By RHEA-FRANCES TETLEY
The Mountain History Museum will be closed during the month of January, but will reopen for public visits on Presidents Day weekend, Saturday, Feb. 11 and 12. They have had a busy year and their volunteers need a chance to get much needed behind-the-scenes work accomplished.
During the winter is when new displays are imagined, designed and built for the museum. It is when the volunteers spend a lot of time making the museum better, working on the collection acquisitions and organizing the artifacts, photos and deciding on the theme for the next summer’s activities. Much is being accomplished so the museum is not being ignored and the volunteers are still very active. Last winter was when they got the Goodwin’s bears refurbished.
In fact, this winter during the PolaRotary Plunge into the Lake Arrowhead on Feb. 4, at 10 a.m. at the Lake Arrowhead Resort and Spa, six members of Team Lumberjack – Bill Pumford, Al Sterns, Connie Johnson, Paula Anderson-Beswick, Jacob Barrett and Niki Petnik – will be getting wet supporting the historical society. Call President Bill Pumford at (909) 338-3544 to donate, to get involved, to join the team or to tell them to go jump into the lake.
The Rim of the World Historical Society is one of the largest all-volunteer, nonprofit organizations on the mountain and has been recognized by the Lake Arrowhead Communities Chamber of Commerce as Nonprofit of the Year.
The all-volunteer historical society started back in 1986, 36 years ago, to fulfill a campaign promise during the campaign for honorary mayor by Tom Powell Jr. to gather locals together to form a historical society to preserve and share the history of the Crestline community. It was very popular, with monthly meetings where long-time residents shared their experiences growing up on the mountain. Over the years, the focus expanded to include the Lake Arrowhead and Running Springs areas as well.
The volunteers built the Mountain History Museum in the former Lake Arrowhead Fire Department building on Peninsula Drive with artifacts they had collected after the 2003 Old Fire. The docents have been sharing the history with those who visited the museum during the summers since then.
The historical society has sponsored many activities during the years, including the Antique and Wooden Boat Show, tours of historical places of local interest, many lectures and PowerPoint presentations, both in the community and at the museum. Their members have written many books and newspaper articles about the mountain communities. All of this is done to share the unique history of these mountain communities.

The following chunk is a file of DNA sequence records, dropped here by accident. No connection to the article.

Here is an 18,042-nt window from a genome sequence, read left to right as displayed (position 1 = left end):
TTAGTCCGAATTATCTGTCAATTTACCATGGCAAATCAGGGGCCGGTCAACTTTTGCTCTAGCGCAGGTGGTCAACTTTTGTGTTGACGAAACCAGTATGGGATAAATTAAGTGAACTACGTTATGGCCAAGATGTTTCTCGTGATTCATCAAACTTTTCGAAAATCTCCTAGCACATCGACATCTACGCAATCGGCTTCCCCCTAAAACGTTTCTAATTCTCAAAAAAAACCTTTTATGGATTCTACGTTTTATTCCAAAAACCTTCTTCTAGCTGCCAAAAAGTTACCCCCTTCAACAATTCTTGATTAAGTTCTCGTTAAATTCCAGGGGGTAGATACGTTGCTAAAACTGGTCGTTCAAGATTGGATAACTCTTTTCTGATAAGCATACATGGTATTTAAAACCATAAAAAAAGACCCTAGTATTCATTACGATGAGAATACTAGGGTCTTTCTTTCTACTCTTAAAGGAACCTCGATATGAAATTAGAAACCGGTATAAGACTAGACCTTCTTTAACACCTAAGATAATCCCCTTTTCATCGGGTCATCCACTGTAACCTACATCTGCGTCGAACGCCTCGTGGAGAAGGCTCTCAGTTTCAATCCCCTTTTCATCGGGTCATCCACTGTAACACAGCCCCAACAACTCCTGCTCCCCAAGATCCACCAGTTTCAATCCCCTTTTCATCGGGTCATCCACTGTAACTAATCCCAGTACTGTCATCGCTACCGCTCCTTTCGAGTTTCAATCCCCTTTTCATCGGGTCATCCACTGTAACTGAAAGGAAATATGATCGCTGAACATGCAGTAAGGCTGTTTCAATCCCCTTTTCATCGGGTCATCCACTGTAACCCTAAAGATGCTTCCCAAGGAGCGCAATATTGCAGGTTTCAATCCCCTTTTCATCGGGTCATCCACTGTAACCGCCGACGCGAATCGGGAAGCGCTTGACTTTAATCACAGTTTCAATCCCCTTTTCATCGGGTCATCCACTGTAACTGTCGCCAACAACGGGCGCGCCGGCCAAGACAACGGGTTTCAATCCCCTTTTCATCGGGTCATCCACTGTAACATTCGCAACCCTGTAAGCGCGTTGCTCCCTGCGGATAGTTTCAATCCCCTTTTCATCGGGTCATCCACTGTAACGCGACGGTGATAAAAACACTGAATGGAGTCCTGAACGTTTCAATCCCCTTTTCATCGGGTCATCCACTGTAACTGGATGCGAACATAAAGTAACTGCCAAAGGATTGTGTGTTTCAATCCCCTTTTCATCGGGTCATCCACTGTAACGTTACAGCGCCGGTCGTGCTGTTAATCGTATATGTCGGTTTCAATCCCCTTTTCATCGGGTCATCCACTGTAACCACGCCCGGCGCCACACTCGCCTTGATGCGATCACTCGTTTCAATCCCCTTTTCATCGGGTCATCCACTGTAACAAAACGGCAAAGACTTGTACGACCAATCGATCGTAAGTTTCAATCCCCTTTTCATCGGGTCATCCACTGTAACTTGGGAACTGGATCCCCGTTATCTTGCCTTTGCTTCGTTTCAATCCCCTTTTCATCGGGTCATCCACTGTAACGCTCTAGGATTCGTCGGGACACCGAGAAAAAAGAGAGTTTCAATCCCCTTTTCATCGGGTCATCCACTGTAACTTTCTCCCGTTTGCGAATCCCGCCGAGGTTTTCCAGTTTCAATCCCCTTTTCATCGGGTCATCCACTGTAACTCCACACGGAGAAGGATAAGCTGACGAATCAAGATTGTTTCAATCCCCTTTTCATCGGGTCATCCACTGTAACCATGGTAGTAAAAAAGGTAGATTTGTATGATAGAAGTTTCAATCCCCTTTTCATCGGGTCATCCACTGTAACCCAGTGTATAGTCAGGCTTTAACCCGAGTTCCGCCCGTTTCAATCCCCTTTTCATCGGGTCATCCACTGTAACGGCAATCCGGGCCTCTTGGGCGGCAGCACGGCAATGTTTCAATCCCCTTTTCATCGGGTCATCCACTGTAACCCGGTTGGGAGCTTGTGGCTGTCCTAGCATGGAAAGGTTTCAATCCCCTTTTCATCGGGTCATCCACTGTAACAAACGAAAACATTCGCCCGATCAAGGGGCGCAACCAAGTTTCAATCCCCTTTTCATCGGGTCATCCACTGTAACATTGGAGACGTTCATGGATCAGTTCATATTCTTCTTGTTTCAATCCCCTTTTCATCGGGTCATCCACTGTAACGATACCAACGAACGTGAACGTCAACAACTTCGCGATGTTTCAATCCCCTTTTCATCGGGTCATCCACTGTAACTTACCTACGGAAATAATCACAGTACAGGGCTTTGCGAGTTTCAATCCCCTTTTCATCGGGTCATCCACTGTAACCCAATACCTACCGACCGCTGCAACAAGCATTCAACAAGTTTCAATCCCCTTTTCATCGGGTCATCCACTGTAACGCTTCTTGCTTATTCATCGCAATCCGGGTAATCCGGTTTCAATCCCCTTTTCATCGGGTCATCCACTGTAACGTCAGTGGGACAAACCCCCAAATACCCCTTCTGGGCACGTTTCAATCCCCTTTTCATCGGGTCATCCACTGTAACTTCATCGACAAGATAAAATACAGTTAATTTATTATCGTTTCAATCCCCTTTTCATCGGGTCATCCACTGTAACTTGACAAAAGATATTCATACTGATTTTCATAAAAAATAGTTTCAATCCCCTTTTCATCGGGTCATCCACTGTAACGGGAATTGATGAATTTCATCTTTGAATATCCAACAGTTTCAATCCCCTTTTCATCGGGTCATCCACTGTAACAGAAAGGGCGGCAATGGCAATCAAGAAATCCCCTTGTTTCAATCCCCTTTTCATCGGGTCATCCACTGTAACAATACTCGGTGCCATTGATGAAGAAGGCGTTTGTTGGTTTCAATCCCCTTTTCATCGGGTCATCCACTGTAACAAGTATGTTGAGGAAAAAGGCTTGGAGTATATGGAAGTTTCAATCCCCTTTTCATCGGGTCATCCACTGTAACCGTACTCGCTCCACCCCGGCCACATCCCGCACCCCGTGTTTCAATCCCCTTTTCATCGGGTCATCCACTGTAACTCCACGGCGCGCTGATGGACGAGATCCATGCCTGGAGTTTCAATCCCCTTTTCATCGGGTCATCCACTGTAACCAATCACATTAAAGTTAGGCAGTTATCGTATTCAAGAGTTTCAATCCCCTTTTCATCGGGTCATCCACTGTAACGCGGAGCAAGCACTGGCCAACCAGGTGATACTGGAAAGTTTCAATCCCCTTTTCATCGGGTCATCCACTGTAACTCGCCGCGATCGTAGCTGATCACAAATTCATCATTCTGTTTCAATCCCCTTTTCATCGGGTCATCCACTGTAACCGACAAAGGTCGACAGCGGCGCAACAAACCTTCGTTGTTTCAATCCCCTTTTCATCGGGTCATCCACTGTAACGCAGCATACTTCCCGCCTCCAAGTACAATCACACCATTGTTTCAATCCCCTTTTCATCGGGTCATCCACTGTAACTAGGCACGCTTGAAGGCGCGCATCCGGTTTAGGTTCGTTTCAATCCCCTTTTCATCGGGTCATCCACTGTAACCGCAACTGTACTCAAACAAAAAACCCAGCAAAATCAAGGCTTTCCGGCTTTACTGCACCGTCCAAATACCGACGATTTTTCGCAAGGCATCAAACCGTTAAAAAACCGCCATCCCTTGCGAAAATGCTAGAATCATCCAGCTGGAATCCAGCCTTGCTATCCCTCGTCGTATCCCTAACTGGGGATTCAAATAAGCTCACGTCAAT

Beginning last winter, after the forced year-long closure from COVID, they finished expansion of their display area within the museum, so they decided to add on to their open dates, staying open additional dates, this year in October with their Spooky Museum and having Santa visit over Thanksgiving weekend. In December, they were open three holiday weekends and are planning on several holiday weekends this coming 2023, winter weather permitting, beginning in February.
For more information on the Mountain History Museum or the activities of the Rim of the World Historical Society, visit their website, www.mtnmuseum.com. To schedule a group tour of the museum any month of the year, for groups such as Scouts, church, senior groups or a club, contact them through their website, email them at [email protected] or call (909) 744-8625 and leave a message.
The Mountain History Museum volunteers are very busy year-round, even during the months when the museum itself doesn’t have regular open hours. Last winter, Connie Johnson worked on restoring the Goodwin’s bears sculptures. (File photos by Rhea-Frances Tetley)
The Johnstone family cut the ribbon on the Goodwin’s bears sculptures and mural, which were restored and then dedicated this last summer at the museum.
The spooky museum display this last October showed a different side of local history at the museum.